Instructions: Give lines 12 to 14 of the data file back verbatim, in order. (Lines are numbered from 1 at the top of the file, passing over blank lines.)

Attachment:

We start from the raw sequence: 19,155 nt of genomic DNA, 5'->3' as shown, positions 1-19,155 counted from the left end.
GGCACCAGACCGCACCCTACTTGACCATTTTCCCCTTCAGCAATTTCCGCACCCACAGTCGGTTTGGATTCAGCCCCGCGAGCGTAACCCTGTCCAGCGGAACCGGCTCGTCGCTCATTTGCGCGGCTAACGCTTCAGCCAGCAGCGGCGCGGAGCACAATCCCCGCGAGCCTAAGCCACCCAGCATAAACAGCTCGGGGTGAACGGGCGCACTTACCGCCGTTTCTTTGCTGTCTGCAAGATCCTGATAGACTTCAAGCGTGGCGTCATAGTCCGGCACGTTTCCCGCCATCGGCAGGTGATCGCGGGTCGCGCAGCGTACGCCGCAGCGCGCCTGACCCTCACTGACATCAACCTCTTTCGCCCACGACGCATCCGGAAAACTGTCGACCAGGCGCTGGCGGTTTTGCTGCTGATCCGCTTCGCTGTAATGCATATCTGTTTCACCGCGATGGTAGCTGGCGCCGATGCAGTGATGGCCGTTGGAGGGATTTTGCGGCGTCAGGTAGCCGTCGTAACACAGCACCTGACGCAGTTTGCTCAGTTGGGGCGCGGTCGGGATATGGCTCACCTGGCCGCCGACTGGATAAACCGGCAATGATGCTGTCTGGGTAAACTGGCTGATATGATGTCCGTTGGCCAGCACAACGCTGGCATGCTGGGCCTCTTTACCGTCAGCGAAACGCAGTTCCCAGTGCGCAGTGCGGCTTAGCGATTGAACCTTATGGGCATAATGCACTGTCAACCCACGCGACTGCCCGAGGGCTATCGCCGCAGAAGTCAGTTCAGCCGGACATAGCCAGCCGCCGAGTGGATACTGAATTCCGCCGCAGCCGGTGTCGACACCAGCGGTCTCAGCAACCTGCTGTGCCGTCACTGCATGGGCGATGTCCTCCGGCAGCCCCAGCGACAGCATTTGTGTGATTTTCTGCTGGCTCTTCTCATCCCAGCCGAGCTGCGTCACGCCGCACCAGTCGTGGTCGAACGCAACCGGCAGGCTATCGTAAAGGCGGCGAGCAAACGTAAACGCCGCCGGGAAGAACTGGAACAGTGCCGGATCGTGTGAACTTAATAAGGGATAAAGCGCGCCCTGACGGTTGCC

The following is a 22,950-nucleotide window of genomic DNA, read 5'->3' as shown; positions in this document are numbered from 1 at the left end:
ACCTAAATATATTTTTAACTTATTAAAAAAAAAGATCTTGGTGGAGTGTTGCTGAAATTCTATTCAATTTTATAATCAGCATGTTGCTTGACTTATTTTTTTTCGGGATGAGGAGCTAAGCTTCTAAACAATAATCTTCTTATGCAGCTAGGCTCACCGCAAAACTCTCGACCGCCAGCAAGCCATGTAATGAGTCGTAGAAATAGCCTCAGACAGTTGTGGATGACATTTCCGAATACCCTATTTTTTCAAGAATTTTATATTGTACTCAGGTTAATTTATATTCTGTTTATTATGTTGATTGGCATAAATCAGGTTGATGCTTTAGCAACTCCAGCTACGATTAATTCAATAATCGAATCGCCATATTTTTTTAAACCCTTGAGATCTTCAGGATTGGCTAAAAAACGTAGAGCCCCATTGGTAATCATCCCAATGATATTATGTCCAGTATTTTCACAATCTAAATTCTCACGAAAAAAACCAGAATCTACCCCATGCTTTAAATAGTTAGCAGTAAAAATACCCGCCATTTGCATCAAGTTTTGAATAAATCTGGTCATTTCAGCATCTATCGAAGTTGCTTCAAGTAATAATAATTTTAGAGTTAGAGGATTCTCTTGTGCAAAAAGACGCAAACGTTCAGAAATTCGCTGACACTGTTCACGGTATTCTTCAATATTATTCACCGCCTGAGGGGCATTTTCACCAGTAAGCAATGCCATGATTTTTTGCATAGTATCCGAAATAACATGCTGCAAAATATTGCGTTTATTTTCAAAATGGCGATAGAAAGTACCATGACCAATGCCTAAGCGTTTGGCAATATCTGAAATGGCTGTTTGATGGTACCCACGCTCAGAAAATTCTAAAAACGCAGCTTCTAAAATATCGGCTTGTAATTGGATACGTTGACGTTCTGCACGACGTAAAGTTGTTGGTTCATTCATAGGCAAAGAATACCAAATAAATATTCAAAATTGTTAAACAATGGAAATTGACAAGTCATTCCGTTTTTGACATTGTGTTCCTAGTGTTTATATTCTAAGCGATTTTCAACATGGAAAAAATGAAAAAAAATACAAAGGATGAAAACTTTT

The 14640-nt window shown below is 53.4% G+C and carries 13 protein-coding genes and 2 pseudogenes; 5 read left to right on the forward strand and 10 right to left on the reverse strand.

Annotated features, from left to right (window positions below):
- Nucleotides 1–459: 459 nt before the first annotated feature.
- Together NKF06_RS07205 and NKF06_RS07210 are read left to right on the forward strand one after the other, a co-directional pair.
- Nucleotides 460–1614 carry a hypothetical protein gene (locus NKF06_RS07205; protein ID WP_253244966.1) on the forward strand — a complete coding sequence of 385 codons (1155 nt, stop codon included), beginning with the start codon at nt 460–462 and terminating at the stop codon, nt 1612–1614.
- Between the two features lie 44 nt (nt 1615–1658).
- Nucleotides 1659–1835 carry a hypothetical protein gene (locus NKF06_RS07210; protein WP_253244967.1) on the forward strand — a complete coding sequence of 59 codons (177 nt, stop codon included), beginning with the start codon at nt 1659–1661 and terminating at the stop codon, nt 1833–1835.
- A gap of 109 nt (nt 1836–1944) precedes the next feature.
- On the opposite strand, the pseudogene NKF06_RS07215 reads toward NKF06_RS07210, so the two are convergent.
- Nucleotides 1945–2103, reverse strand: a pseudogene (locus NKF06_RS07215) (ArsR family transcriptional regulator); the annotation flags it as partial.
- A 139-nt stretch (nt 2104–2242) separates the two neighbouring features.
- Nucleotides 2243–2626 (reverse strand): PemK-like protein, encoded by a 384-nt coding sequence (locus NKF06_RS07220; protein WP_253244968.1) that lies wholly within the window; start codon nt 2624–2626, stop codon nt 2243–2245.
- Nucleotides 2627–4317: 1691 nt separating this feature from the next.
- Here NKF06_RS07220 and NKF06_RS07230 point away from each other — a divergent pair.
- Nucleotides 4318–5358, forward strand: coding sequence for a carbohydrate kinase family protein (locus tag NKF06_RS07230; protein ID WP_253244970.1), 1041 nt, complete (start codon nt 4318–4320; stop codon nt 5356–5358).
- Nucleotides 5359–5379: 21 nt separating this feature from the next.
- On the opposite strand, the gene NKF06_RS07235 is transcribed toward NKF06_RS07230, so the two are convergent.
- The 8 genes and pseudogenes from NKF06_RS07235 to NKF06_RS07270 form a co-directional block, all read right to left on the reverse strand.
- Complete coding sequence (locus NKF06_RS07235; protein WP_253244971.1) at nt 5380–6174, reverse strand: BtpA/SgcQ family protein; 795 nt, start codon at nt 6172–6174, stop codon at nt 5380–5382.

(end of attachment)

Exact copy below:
- A gap of 109 nt (nt 1836–1944) precedes the next feature.
- On the opposite strand, the pseudogene NKF06_RS07215 reads toward NKF06_RS07210, so the two are convergent.
- Nucleotides 1945–2103, reverse strand: a pseudogene (locus NKF06_RS07215) (ArsR family transcriptional regulator); the annotation flags it as partial.